Italy: The Crucifix Affair Is Going To Be Rejudged by the European Court of Human Rights

Source: FSSPX News

“Not to have to see a crucifix is a right”.  Such was the substance of the judgment of the European Court of Human Rights (see DICI n°205) in its ruling dated November 3, 2009, wishing thus to eradicate all Catholic signs from the European public schools.  But in the face of the revolt of Austria, Poland, Slovakia, Lithuania and above all of Italy where this decision was repealed, the high jurisdiction headquarters in Strasbourg admitted on the 2nd of this past March, that the question will need to be “re-judged”.  This is certainly the first time in its history that the European Court of Human Rights finds itself thus denied.  In Poland, in Slovakia and in Austria, the national parliaments reaffirmed their attachment to visible and public signs of Christianity, even going so far as to adopt resolutions against this ruling.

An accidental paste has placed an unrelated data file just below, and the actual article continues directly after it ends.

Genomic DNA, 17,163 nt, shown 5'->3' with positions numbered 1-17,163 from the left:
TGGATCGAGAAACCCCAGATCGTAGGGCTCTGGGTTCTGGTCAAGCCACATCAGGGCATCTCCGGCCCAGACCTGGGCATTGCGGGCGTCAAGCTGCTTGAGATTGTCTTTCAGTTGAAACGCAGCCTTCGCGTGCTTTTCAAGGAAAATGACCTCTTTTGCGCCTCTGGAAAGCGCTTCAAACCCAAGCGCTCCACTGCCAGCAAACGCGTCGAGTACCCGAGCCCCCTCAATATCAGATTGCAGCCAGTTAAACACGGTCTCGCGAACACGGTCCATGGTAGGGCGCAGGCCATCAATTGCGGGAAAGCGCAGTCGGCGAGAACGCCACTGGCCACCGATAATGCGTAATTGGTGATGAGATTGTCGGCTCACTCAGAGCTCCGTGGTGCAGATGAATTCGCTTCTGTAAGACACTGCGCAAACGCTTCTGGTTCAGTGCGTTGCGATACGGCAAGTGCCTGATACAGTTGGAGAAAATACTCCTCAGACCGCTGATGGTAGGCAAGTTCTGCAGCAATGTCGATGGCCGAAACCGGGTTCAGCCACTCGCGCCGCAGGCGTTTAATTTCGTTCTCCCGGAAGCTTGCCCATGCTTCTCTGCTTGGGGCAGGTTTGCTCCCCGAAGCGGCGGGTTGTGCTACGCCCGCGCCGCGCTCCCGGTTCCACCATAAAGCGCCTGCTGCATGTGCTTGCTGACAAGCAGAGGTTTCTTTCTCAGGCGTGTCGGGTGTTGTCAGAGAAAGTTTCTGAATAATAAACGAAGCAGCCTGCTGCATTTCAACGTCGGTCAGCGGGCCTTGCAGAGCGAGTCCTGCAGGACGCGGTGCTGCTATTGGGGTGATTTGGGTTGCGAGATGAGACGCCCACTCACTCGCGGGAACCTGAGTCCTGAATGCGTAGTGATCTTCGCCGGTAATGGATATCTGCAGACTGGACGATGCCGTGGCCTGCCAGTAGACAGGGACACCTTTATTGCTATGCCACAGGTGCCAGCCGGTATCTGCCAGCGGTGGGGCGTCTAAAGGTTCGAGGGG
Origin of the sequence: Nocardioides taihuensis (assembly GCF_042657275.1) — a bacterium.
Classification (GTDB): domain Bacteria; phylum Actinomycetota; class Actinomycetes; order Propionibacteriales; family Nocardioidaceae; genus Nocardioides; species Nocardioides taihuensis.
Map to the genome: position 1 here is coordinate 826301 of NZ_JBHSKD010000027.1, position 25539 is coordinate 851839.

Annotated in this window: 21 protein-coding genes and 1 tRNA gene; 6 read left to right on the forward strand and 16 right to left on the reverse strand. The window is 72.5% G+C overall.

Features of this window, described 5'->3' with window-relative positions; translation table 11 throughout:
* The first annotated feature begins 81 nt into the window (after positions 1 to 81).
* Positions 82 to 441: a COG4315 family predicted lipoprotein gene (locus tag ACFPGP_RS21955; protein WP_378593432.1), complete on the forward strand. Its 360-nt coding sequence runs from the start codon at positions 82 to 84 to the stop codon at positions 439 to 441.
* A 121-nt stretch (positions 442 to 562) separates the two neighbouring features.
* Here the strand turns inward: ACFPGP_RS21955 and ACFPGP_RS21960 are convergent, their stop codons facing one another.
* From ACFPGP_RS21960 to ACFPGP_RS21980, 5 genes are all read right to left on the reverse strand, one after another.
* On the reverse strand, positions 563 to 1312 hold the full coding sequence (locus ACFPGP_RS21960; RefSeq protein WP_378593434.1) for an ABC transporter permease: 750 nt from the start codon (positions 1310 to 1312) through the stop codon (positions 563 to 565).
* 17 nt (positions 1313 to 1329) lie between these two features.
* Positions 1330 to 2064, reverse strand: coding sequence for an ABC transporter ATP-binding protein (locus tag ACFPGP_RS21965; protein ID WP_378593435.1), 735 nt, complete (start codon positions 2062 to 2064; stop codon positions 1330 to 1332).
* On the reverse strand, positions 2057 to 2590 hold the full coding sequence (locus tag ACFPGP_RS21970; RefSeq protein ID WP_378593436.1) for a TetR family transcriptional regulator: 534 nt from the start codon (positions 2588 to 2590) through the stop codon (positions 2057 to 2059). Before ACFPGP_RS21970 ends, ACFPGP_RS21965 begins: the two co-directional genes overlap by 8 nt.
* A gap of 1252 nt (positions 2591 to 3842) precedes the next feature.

According to the European Center for Law and Justice, an NGO specialized in “the defense of the freedom of religion and of conscience”, “not a few are worried by this character often more political than legal of the decisions of the Court of Strasbourg over the past ten years.”  A political orientation rules in a way very close to the French conception of secularism, but very far from the reality of several European countries.  Thus, in Italy, the State establishments scarcely hesitate to declare themselves Catholic, as the example of the little city of Goito (10,000 inhabitants) in the north of the country testifies.  This city's communal council has adopted a regulation that accepts into public school kindergarten only children from families that “accept the Christian inspiration in life”.  The regulation stipulates that the institution “has always been run according to criteria inspired by Christianity”.  When contacted by the Italian newspaper L'Unita, the director confirms that “the school aims at the finality of education and the development of the personality of the children in a Christian view of life, with the collaboration of the parents.”  The city's mayor added that “the staff being Catholic, this reality has simply been regularized.”

(Sources: apic/eclj/L'Unita/rtbf – DICI n°212, March 20, 2010)